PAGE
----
April 2, 2009
ALL OTHER NIGHTS
By Dara Horn. Norton, 384 pages, $24.95
The Four Questions begin with, “Why is this night different from all other nights?” That is the query that kicks off Short Hills native Dara Horn’s new novel of intrigue during the Civil War.
Jacob Rappaport, the ostensible hero of the story, faces a number of issues. The son of an upper-middle-class Jewish family serving in the Union army, he is called upon to become a spy and infiltrate a group of Rebel sympathizers: his own relatives living in New Orleans. He assumes the role of a deserter, arriving at the family home just in time for Pesach. There is no small amount of irony in the setting, as Rappaport and his Confederate relatives gather at the holiday table: “Jacob wondered if there could be anything stranger than sitting down to a Passover seder, the feast of freedom, with every part of the meal served by slaves,” Horn writes.
Rappaport reluctantly carries out his heinous task, thereby proving his loyalty to his superiors. The question his actions raise had long plagued Jewish Americans: Where does the greater allegiance lie, to religion or country? One can picture a scene with the young man sitting before his handlers, as they pepper him with their comments and questions in rapid fire, with no thought of the impossibility of what they are requiring of him.
Unfortunately, his success convinces them to use him in other, similarly uncomfortable situations, including wooing and wedding into a family with strong Confederate ties. Although Rappaport battles his conscience, his orders win out, with tragic consequences for himself and others.
The Passover standard “Dayenu” is most appropriate when considering the mishaps that befall Rappaport: If he had only carried out the first assignment, that should have been enough — but his superiors keep sending him back into the fray, leading the reader to wonder: Were there no other Jewish soldiers available, or was he just unlucky enough to have this confluence of circumstances, of having the right (or wrong) connections that made him the only man for the job? Poor guy; Horn is asking readers to suspend disbelief to that extent.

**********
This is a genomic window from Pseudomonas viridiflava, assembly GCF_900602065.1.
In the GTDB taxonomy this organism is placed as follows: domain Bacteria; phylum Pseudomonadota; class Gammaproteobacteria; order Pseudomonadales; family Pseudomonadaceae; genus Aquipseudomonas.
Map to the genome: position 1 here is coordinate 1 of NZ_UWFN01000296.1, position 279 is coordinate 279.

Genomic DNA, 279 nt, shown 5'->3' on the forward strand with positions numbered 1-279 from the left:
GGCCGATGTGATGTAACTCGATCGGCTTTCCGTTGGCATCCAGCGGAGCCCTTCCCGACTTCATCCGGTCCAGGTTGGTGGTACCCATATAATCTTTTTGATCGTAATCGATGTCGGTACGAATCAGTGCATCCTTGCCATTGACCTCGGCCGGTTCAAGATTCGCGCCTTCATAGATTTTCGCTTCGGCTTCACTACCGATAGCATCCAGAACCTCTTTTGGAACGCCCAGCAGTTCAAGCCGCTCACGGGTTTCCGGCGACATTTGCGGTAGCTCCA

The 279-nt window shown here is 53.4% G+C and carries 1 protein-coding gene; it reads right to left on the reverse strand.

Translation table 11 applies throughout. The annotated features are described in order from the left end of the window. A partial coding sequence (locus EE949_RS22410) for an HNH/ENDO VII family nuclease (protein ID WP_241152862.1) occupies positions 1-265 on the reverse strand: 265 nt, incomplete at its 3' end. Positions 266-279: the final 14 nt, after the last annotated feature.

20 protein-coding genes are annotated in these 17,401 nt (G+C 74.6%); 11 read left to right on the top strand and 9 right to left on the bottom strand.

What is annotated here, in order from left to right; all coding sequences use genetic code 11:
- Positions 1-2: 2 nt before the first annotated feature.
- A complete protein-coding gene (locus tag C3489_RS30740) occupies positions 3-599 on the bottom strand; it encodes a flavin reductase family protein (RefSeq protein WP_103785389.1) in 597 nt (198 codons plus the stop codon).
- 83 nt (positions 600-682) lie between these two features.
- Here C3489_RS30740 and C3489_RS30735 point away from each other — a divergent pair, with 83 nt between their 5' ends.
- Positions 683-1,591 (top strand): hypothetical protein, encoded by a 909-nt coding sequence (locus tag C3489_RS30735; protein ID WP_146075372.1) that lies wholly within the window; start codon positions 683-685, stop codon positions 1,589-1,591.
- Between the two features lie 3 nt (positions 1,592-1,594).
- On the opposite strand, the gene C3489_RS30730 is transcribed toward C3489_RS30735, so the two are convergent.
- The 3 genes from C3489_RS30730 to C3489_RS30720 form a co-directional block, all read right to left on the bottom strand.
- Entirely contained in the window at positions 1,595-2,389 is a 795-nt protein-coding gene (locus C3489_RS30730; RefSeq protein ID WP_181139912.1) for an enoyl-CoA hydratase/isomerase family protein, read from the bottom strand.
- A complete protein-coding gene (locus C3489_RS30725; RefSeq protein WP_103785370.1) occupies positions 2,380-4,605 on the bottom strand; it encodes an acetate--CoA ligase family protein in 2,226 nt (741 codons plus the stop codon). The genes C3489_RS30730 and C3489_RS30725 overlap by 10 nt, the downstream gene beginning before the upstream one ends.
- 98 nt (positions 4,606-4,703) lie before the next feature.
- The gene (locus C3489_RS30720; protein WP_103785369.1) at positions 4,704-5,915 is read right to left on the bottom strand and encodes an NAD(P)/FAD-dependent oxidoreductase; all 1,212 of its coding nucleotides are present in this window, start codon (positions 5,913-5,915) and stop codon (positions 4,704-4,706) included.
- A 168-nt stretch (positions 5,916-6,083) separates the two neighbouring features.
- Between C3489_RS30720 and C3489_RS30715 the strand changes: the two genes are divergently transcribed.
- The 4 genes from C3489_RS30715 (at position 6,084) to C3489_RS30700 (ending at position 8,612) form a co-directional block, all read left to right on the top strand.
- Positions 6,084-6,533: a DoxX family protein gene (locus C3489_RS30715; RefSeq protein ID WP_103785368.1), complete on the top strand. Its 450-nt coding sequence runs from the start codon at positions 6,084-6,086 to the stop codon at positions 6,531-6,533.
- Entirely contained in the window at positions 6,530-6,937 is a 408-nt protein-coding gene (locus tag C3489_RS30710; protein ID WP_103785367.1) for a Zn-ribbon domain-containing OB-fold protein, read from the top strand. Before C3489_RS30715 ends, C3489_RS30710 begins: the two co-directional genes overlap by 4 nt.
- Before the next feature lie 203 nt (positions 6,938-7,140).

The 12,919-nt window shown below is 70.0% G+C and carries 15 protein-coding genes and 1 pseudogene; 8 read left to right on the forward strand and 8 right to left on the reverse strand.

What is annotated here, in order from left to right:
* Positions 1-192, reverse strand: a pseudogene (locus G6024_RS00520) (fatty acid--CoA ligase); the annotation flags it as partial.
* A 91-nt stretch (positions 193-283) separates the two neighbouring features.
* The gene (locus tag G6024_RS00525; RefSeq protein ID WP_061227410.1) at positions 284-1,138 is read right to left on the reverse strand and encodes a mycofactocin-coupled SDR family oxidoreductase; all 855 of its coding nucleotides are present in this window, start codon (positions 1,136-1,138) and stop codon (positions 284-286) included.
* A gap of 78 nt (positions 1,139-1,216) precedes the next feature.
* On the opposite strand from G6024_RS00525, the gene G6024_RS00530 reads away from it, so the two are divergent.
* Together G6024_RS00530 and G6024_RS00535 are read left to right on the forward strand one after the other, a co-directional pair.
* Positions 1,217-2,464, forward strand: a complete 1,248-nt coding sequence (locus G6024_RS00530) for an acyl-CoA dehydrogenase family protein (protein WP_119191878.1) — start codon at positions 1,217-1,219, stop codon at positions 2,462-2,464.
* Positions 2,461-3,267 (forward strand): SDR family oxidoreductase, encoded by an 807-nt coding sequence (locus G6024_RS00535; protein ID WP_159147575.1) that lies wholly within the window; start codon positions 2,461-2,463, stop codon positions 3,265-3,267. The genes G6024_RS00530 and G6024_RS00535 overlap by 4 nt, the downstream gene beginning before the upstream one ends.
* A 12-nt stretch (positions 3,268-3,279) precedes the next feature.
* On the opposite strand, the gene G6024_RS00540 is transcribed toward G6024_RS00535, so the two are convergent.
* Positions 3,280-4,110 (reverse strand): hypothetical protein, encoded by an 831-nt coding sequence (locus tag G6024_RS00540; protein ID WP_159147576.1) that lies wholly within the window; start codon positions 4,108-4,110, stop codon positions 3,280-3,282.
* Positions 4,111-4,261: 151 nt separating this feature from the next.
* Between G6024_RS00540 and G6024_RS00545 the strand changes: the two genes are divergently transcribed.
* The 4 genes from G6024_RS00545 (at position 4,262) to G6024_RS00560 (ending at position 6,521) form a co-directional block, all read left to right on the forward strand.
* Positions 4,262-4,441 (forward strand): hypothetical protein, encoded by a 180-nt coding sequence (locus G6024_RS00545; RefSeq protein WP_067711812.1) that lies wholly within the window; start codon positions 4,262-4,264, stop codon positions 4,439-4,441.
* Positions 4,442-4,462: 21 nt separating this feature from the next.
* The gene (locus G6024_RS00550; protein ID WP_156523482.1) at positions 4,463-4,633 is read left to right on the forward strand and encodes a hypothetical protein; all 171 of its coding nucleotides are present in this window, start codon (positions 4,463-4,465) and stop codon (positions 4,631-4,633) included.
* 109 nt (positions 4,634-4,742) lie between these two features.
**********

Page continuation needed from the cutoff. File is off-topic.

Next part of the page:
In a later passage, she describes the daily unease Jews endured living among their Christian neighbors, looking forward to a brief Sunday respite:
For that magical hour of every week, Hebrews in every American city were free to be themselves…. It was the only time when Hebrew children were allowed to be children, released into the wilds of the gardens, streets and fields, talking as loudly as they wanted without their parents warning them to lower their voices, free to argue and rampage without the haunting fear of embarrassing their parents and thereby ruining their prospects for the lives of their dreams.
Horn, the prize-winning author of The World to Come and In the Image, deserves a good deal of credit for her attention to detail. Her “Author’s Note” puts into perspective the Jews’ situation during the Civil War era, when they were constantly looked on as “the other.” She includes in her narrative Gen. Ulysses S. Grant’s infamous General Order Number 11, which expelled Jewish residents of Kentucky, Tennessee, and Mississippi, a decree overturned by President Abraham Lincoln.
She incorporates other real-life figures in All Other Nights, most notably Judah Benjamin, a Jew who held several high-ranking positions in the Confederacy, as well as Edwin Booth and John Surrat. For those not familiar with the era, Horn does admirable due diligence in drawing the fine line between fact and fiction.